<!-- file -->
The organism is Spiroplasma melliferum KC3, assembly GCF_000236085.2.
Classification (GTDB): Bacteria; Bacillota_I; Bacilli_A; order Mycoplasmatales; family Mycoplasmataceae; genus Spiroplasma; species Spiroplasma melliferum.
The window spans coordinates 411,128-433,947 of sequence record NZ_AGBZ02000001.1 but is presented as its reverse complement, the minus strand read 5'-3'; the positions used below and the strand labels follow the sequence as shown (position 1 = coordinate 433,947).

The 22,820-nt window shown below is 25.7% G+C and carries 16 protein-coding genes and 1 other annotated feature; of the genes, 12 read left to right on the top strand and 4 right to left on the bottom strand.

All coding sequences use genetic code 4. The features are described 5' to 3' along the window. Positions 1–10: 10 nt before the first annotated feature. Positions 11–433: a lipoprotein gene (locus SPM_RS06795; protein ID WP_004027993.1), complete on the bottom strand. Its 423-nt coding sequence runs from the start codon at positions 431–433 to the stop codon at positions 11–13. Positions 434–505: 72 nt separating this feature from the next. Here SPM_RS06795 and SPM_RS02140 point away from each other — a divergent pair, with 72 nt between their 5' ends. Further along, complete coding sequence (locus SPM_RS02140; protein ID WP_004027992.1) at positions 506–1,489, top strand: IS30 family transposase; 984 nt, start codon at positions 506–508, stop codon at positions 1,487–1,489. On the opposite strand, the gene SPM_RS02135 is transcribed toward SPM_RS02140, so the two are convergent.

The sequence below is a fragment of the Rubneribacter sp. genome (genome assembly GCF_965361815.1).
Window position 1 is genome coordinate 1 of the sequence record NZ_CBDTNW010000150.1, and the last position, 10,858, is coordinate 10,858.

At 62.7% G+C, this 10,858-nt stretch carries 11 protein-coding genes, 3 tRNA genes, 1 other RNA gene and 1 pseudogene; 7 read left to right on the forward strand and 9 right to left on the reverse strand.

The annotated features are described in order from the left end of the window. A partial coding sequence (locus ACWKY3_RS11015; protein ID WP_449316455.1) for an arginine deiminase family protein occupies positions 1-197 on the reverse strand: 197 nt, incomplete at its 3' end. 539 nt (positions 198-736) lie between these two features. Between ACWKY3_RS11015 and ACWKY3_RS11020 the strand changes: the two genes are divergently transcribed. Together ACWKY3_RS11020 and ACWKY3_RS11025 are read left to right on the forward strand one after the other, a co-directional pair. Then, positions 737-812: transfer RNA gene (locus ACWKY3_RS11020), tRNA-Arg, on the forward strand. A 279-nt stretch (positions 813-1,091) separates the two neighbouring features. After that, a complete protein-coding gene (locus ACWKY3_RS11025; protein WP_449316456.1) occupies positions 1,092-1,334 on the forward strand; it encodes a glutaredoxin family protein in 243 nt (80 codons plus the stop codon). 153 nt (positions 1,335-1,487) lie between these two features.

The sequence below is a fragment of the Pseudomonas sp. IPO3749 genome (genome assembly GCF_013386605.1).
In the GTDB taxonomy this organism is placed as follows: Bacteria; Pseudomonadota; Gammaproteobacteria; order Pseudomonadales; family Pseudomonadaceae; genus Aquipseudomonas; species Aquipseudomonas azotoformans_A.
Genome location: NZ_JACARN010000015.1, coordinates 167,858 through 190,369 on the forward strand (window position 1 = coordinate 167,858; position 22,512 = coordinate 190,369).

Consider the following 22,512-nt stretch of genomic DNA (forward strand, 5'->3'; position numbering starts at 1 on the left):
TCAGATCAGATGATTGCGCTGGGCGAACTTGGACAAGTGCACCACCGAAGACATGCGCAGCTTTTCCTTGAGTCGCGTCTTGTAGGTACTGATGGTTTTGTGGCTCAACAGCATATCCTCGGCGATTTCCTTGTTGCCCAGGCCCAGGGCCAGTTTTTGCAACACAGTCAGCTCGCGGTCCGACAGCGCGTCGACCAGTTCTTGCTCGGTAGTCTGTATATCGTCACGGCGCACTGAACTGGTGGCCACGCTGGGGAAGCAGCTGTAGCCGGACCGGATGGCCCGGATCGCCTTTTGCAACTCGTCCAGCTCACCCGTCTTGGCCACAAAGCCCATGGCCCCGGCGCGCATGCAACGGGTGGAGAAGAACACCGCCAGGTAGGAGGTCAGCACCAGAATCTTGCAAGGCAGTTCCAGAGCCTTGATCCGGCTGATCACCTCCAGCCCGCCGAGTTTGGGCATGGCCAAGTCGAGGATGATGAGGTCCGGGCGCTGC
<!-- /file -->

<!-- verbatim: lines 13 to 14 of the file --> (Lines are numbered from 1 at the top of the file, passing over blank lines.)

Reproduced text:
Consider the following 22,512-nt stretch of genomic DNA (forward strand, 5'->3'; position numbering starts at 1 on the left):
TCAGATCAGATGATTGCGCTGGGCGAACTTGGACAAGTGCACCACCGAAGACATGCGCAGCTTTTCCTTGAGTCGCGTCTTGTAGGTACTGATGGTTTTGTGGCTCAACAGCATATCCTCGGCGATTTCCTTGTTGCCCAGGCCCAGGGCCAGTTTTTGCAACACAGTCAGCTCGCGGTCCGACAGCGCGTCGACCAGTTCTTGCTCGGTAGTCTGTATATCGTCACGGCGCACTGAACTGGTGGCCACGCTGGGGAAGCAGCTGTAGCCGGACCGGATGGCCCGGATCGCCTTTTGCAACTCGTCCAGCTCACCCGTCTTGGCCACAAAGCCCATGGCCCCGGCGCGCATGCAACGGGTGGAGAAGAACACCGCCAGGTAGGAGGTCAGCACCAGAATCTTGCAAGGCAGTTCCAGAGCCTTGATCCGGCTGATCACCTCCAGCCCGCCGAGTTTGGGCATGGCCAAGTCGAGGATGATGAGGTCCGGGCGCTGC